Miami Central Senior High School

Miami Central Senior High School is a secondary school located at 1781 NW 95th Street in West Little River, Miami-Dade County, Florida, United States.[4] Its current principal is Raymond Sands.

Miami Central High School
1781 Northwest 95th Street


Coordinates25°51′42″N 80°13′42″W / 25.86178°N 80.2283°W / 25.86178; -80.2283
School districtMiami-Dade County Public Schools
PrincipalRaymond Sands
Teaching staff100.00 (FTE)[1]
Enrollment1,648 (2018–19)[1]
Student to teacher ratio16.48[1]
Color(s)Green, White   

Miami Central opened in 1959. Its school mascot and colors were chosen in honor of NASA and the inception of its space program, which was an event at the time of the school's opening.

In the early 1990s, the school acquired a computer science magnet program, placed as part of the district's initiative to devote school space to certain magnet programs so as to attract minority students to less diverse schools.

The school serves most of the northern fringes of the city of Miami,[citation needed] as well as parts of North Miami, Opa-locka, the village of Miami Shores, and the village of El Portal.[5]

History edit

Kathleen McGrory wrote in 2009 that Miami Central was "historically beset by chronic truancy, declining enrollment, dispirited staff and general disrepair".[5] That year the school was under threat of being closed and/or having special programs taken away under federal mandates that would penalize the school for a sixth failure on the Florida Comprehensive Assessment Test (FCAT); for the five previous consecutive years it had received "F" grades.[5]

In 2009 Doug Rodriguez, who previously served as the principal at Ronald W. Reagan/Doral High School, volunteered to become the principal of Miami Central.[5]

In 2010 the school was chosen to receive an American Recovery and Investment Act School Improvement Grant, because it had mostly ethnic minority children and had a low academic performance. President Barack Obama visited the school when he presented the SIG program to the American people.[6]

Demographics edit

The demographic breakdown of the 1,926 students enrolled for the 2012–2013 school year was:

  • Male – 60.3%
  • Female – 55.7%
  • Native American/Alaskan – 0.1%
  • Asian/Pacific islanders – 0.3%
  • Black – 85.7%
  • Hispanic – 25.7%
  • White – 0.5%
  • multiracial – >0.1%

80.7% of students were eligible for free or reduced lunch.[3]

Miami Central has a large Haitian student population.[citation needed]

As of 2009 there were 1,600 students, with 14% in special education and over 50% from low-income families.[5]

Academics edit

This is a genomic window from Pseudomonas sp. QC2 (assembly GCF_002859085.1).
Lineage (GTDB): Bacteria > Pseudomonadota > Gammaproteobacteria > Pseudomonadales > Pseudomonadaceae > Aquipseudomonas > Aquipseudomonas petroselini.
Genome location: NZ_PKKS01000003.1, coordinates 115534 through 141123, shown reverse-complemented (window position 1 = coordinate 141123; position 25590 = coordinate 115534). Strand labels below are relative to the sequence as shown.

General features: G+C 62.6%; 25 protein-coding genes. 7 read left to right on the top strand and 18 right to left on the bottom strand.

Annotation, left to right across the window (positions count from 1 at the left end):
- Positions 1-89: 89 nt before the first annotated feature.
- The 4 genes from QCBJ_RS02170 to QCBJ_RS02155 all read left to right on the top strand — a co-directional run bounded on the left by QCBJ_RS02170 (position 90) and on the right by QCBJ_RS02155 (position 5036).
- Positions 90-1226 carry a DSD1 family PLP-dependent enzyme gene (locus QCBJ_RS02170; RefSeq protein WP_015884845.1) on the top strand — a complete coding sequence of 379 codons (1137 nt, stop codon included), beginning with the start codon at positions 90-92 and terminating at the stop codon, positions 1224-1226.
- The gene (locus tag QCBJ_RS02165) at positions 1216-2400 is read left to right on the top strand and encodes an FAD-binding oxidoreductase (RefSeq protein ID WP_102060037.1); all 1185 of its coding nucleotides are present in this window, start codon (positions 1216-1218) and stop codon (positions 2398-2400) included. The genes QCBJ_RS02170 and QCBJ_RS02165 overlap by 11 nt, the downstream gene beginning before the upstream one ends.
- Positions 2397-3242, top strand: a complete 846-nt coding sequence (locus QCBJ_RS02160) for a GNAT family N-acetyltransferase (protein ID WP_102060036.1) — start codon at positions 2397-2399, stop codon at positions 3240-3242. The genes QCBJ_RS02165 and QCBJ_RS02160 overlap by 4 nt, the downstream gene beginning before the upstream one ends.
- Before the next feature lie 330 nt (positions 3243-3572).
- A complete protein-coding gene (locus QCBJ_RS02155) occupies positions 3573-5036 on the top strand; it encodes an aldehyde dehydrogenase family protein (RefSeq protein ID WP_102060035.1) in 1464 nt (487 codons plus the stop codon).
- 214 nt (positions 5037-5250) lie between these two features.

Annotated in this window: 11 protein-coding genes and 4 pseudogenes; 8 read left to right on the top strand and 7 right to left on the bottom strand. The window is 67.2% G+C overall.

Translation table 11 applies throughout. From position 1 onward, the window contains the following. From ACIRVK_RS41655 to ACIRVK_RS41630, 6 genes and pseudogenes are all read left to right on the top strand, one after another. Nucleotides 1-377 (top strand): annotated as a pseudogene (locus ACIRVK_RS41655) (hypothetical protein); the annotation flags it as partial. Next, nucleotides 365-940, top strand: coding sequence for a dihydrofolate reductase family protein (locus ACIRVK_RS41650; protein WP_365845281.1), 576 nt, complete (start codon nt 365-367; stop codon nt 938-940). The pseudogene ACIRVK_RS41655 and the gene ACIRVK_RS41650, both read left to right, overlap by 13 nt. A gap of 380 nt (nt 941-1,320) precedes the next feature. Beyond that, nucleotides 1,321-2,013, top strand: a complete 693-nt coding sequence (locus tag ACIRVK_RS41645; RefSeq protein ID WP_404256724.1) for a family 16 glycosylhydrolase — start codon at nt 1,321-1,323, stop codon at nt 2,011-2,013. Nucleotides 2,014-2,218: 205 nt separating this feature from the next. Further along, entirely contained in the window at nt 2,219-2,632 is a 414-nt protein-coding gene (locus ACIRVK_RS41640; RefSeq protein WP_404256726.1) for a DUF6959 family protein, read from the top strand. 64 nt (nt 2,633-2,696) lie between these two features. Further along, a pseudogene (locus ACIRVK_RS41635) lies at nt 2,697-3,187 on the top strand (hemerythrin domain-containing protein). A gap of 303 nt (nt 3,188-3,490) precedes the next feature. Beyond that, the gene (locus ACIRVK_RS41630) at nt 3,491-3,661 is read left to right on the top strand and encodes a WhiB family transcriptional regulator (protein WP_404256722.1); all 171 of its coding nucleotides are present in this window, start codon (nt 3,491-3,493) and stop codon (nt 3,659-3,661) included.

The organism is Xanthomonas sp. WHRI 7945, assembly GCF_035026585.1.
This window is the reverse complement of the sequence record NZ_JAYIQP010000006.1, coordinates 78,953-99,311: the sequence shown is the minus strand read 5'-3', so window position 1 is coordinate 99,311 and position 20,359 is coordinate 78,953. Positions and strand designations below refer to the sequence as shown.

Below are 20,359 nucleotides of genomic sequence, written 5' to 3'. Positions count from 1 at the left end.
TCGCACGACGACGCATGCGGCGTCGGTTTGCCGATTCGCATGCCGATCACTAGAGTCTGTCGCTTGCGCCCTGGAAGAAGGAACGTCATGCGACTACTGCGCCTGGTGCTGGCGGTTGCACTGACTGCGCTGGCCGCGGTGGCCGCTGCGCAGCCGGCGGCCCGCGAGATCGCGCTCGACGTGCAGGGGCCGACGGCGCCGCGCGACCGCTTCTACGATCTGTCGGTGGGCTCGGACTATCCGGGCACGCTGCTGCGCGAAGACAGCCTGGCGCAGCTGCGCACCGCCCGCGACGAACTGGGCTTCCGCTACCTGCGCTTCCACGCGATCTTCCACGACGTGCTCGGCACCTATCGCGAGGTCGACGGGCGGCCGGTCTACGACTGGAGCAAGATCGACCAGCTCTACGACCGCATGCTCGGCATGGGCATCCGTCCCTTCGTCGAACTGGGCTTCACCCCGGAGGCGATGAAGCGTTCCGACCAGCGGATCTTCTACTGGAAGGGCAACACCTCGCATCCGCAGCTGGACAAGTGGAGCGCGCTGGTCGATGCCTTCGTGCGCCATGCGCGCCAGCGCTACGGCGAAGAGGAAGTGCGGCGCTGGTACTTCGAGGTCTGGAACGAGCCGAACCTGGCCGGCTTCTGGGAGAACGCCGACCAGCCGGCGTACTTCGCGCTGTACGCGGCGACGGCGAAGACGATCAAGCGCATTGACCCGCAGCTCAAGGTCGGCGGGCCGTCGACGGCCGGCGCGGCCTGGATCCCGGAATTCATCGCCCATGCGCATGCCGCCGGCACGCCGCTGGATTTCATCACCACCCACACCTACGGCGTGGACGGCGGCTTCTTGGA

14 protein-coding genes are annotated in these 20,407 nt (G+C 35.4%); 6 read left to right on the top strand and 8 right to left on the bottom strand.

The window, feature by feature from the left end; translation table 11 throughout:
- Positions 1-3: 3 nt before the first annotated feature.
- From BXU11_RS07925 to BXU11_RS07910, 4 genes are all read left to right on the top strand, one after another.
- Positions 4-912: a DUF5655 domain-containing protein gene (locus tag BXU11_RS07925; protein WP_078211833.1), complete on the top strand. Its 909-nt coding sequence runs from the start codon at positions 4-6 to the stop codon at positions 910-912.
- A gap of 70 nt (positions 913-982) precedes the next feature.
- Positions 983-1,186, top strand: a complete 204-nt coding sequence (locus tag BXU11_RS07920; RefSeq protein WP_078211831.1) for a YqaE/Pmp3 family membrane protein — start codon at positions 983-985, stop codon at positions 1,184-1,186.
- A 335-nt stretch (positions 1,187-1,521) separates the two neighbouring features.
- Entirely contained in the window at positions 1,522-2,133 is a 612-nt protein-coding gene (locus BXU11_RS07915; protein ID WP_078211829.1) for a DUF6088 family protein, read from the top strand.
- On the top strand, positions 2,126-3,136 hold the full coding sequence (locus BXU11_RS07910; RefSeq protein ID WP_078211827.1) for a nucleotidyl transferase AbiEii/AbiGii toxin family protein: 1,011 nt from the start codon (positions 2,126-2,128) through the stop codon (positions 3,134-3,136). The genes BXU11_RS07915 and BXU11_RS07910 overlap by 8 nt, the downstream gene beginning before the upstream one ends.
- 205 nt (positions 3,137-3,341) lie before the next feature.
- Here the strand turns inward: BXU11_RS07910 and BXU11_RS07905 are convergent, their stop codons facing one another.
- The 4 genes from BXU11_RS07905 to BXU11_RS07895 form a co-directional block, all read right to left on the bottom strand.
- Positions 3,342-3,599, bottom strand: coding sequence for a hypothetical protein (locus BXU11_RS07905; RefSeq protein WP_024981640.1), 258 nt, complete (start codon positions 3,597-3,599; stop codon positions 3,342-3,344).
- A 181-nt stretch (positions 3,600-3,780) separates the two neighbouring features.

As part of the state's Accountability program, it grades a school by a complex formula that looks at both current scores and annual improvement on the Reading, Math, Writing and Science FCATs.

These are the school's grades by the year since the FCAT began in 1998:[7]

  • 1998–1999: D
  • 1999–2000: D
  • 2000–2001: D
  • 2001–2002: D (280 points)
  • 2002–2003: D (283 points)
  • 2003–2004: F (268 points)
  • 2004–2005: F (264 points)
  • 2005–2006: F (278 points)
  • 2006–2007: F (351 points)
  • 2007–2008: F (376 points)
  • 2008–2009: D (417 points)
  • 2009–2010: C
  • 2010–2011: D
  • 2011–2012: C

Athletics edit

The school's main rival is Miami Northwestern High School. In 2009 McGrory stated that the football games, especially those against Northwestern, are well-attended, and that the students at Central "take pride in their marching band".[5]

Notable alumni edit

Academic edit

Baseball edit

Basketball edit

Football edit

Gymnastics edit

Track and field edit

See also edit

References edit

  1. ^ a b c "MIAMI CENTRAL SENIOR HIGH SCHOOL". National Center for Education Statistics. Retrieved July 20, 2020.
  2. ^ Miami Central High School - About Our School Archived 2009-05-09 at the Wayback Machine. Retrieved on 2009-05-21.
  3. ^ a b "Search for Public Schools - MIAMI CENTRAL SENIOR HIGH SCHOOL (120039000596)".
  4. ^ "West Little River CDP, Florida Archived 2010-04-30 at the Wayback Machine." U.S. Census Bureau. Retrieved on March 12, 2010.
  5. ^ a b c d e f McGrory, Kathleen. "Principal strives to remake Miami Central High" (Archive). Miami Herald. March 8, 2009. Retrieved on January 11, 2016.
  6. ^ Saunders, Theresa. "The Opportunity for Equity: School Improvement Grants" (Racism in American Institutions). In: Drakeford, Lillian Dowdell Ph.D. The Race Controversy in American Education. ABC-CLIO, July 28, 2015. ISBN 1440832641, 9781440832642. start: p. 283. cited: p. 286.
  7. ^ "Miami Central Senior High School 2013 Grade". Ledger Data. Archived from the original on September 7, 2013. Retrieved September 7, 2013.

External links edit